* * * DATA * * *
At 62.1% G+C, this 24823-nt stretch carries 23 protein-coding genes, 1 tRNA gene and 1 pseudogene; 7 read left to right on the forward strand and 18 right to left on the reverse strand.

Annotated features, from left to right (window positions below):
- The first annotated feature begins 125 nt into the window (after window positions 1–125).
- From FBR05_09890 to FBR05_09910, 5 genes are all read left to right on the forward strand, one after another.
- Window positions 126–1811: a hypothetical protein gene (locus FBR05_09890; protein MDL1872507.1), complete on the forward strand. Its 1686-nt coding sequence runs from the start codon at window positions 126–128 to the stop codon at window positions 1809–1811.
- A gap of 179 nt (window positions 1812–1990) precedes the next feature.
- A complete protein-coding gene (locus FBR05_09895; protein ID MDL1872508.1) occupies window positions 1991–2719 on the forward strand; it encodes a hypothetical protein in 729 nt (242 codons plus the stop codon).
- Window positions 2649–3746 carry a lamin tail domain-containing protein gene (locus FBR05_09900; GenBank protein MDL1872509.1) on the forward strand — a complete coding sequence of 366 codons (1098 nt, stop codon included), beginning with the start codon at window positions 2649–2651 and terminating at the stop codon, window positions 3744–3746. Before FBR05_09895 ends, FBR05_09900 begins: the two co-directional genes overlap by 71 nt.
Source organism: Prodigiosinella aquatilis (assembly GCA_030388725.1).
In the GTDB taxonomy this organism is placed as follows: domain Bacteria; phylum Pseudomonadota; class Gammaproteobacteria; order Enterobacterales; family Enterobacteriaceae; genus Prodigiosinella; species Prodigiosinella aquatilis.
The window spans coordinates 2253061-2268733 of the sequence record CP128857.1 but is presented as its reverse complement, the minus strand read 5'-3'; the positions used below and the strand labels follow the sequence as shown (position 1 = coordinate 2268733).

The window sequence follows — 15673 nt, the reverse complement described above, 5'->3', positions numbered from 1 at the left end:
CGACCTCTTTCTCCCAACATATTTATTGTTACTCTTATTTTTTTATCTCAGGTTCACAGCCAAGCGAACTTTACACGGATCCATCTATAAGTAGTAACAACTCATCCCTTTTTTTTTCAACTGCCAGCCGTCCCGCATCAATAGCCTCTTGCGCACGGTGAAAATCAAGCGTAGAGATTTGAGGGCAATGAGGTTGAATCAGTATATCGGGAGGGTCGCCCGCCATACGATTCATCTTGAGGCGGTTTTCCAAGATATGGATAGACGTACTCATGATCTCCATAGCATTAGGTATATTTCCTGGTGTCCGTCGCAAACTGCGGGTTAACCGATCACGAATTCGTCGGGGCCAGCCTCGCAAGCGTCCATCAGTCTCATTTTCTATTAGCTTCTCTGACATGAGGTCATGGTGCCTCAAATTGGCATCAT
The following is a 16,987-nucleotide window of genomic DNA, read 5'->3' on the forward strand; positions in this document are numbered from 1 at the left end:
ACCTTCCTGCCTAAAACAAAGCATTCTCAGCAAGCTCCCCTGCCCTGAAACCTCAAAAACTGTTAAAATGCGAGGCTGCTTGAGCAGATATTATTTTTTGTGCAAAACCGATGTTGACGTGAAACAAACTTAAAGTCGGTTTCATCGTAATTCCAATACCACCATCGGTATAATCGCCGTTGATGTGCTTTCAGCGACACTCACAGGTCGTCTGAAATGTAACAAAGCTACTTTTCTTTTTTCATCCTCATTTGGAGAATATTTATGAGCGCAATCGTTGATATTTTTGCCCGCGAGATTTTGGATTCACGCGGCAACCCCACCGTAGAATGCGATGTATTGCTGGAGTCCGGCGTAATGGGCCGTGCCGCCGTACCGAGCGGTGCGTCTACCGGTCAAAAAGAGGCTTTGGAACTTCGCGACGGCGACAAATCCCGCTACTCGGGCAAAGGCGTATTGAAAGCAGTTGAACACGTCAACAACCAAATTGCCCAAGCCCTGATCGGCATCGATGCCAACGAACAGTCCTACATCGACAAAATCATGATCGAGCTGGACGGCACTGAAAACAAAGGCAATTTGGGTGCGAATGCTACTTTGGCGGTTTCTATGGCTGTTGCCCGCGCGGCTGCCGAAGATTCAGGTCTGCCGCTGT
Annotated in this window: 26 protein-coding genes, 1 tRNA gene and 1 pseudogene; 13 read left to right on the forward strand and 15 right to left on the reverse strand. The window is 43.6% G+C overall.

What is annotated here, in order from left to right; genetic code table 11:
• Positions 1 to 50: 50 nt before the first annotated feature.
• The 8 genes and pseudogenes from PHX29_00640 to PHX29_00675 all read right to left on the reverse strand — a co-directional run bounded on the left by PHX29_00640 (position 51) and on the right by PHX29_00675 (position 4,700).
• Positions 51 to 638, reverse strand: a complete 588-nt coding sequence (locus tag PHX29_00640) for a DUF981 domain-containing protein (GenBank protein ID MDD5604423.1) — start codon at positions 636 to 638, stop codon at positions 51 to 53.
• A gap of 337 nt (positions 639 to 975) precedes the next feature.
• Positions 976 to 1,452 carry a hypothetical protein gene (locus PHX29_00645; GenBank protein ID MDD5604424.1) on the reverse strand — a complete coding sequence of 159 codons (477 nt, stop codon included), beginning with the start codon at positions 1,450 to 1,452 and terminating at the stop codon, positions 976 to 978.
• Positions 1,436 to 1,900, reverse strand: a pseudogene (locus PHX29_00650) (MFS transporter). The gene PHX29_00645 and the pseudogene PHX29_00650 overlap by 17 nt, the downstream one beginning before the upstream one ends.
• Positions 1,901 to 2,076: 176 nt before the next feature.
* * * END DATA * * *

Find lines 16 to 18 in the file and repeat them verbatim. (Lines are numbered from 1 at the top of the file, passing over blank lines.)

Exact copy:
Annotated in this window: 26 protein-coding genes, 1 tRNA gene and 1 pseudogene; 13 read left to right on the forward strand and 15 right to left on the reverse strand. The window is 43.6% G+C overall.

What is annotated here, in order from left to right; genetic code table 11:
• Positions 1 to 50: 50 nt before the first annotated feature.